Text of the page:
And Mahala, a 16 year old fry cook in the country’s first McDonald’s restaurant:
…Mahala knew a few things about perfection. She knew that if you spent your life chasing it, instead of accepting its limits, you’d lose the ability to function and your failures would shrivel your spirit. Besides, you should put your energy to more doable tasks, such as saving money to get into medical school, architecture school, or city planning so you could be a credit to your family and a benefit to your country, which was struggling so hard to rebuild itself.
While Ayama Na might not exist on any map, it’s clearly alive and well in the heart of its creator. As Bluestein told us in her guest post yesterday, she became completely immersed in the details of this imaginary country, and in it’s language and people. Her extended travels in actual South East Asian countries obviously left a very strong impression, one she has put to good use in giving birth to Ayama Na.
Tea and Other Ayama Na Tales was the well deserved recipient of the G.S.Chandra Prize for Short Fiction. In her forward to the book, Marly Swick, Final Judge, writes that Bluestein displays a “brilliant sense of craft as well as cultural ventriloquism, writing equally convincingly from the point of view of both Westerners and Easterners. This is a writer who illuminates our cultural differences while exploring the intricacies of the human condition.”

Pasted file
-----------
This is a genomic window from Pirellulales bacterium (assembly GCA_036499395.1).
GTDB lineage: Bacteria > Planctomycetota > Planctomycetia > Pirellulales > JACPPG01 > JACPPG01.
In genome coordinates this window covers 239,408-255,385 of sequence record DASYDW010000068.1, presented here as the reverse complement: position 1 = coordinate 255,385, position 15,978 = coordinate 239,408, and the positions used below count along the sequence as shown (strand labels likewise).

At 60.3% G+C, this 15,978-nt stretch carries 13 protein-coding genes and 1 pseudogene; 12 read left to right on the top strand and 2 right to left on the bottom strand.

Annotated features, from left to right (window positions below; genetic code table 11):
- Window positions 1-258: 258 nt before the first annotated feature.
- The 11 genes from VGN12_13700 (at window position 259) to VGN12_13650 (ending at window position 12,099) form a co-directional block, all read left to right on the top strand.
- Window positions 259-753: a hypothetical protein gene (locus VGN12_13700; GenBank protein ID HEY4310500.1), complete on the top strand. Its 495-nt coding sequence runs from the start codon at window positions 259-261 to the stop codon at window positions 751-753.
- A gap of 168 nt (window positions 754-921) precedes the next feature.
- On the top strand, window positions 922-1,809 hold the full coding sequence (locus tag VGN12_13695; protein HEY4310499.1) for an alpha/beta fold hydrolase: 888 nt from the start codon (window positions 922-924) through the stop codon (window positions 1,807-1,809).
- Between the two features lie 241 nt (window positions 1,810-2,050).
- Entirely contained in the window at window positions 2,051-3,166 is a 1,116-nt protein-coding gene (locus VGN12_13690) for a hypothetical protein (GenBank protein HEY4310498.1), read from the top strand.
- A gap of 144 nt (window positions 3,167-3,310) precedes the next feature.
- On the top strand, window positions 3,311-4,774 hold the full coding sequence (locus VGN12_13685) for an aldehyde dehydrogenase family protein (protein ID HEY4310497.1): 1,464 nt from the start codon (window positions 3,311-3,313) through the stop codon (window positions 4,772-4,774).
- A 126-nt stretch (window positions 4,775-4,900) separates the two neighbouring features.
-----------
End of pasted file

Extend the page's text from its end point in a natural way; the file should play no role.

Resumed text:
Reading Tea and Other Ayama Na Tales reminded me how culture-centric we westerner’s really are. We thrust our big, fast, furious lifestyle on people of other nations, forgetting that the eastern cultures have stood the test of eons rather than just centuries. These stories have the quality of fables, offering ageless wisdom through realistic, believable, lovable characters. They are not only entertaining, but important, reminding us that we are all citizens of the world, and share the same basic human needs, no matter what our cultural framework for attaining them.
Giveaway: A copy of Tea and Other Ayama Na Tales can be yours, courtesy of BkMkPress, publishers. Simply leave a comment here to be entered for the giveaway. Post about the book on your site, with a link to this review, for an additional entry. The recipient will be chosen by random selection on April 13, 2009.
Creating Imaginary Countries, Eleanor Bluestein’s Guest Post, is here
Blog Tour Stops:
Wednesday, April 1st: The Bluestocking Society
Monday, April 6th: Bookstack
Wednesday, April 8th: Nerd’s Eye View
Friday, April 10th: Lotus Reads
Monday, April 13th: 8Asians
Wednesday, April 15th: 1979 Semi-finalist…
Friday, April 17th: Ramya’s Bookshelf
Monday, April 20th: Feminist Review
Thursday, April 23rd: Trish’s Reading Nook
Tuesday, April 28th: Medieval Bookworm
Wednesday, April 29th: Savvy Verse and Wit
For more reviews of this, and other fine books, visit TLC Book Tours